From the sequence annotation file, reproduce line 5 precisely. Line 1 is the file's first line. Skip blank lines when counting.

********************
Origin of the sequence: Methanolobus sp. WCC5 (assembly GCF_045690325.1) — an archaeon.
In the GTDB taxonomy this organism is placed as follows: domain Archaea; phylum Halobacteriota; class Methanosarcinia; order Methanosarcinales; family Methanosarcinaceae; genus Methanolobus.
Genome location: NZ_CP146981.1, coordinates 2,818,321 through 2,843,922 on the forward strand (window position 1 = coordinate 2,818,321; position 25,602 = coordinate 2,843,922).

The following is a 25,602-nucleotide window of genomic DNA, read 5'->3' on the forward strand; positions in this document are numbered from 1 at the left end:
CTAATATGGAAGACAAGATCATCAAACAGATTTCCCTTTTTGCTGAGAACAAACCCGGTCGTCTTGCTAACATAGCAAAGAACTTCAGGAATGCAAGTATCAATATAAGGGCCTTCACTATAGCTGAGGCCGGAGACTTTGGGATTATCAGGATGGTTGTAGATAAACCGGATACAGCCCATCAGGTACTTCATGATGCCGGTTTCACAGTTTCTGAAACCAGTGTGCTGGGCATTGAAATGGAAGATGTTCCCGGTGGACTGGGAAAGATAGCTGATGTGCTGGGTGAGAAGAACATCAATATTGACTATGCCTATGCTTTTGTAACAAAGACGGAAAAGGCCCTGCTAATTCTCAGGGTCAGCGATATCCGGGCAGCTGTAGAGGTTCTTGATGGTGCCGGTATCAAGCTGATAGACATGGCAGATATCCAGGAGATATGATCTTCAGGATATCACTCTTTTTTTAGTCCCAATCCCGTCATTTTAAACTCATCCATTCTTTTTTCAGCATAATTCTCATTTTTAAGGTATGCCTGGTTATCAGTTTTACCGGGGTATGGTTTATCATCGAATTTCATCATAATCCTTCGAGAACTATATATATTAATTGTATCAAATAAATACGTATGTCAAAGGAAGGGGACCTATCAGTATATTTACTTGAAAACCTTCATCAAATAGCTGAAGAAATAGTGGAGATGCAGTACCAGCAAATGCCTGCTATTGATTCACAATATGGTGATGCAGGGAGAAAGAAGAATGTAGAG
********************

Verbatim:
CTAATATGGAAGACAAGATCATCAAACAGATTTCCCTTTTTGCTGAGAACAAACCCGGTCGTCTTGCTAACATAGCAAAGAACTTCAGGAATGCAAGTATCAATATAAGGGCCTTCACTATAGCTGAGGCCGGAGACTTTGGGATTATCAGGATGGTTGTAGATAAACCGGATACAGCCCATCAGGTACTTCATGATGCCGGTTTCACAGTTTCTGAAACCAGTGTGCTGGGCATTGAAATGGAAGATGTTCCCGGTGGACTGGGAAAGATAGCTGATGTGCTGGGTGAGAAGAACATCAATATTGACTATGCCTATGCTTTTGTAACAAAGACGGAAAAGGCCCTGCTAATTCTCAGGGTCAGCGATATCCGGGCAGCTGTAGAGGTTCTTGATGGTGCCGGTATCAAGCTGATAGACATGGCAGATATCCAGGAGATATGATCTTCAGGATATCACTCTTTTTTTAGTCCCAATCCCGTCATTTTAAACTCATCCATTCTTTTTTCAGCATAATTCTCATTTTTAAGGTATGCCTGGTTATCAGTTTTACCGGGGTATGGTTTATCATCGAATTTCATCATAATCCTTCGAGAACTATATATATTAATTGTATCAAATAAATACGTATGTCAAAGGAAGGGGACCTATCAGTATATTTACTTGAAAACCTTCATCAAATAGCTGAAGAAATAGTGGAGATGCAGTACCAGCAAATGCCTGCTATTGATTCACAATATGGTGATGCAGGGAGAAAGAAGAATGTAGAG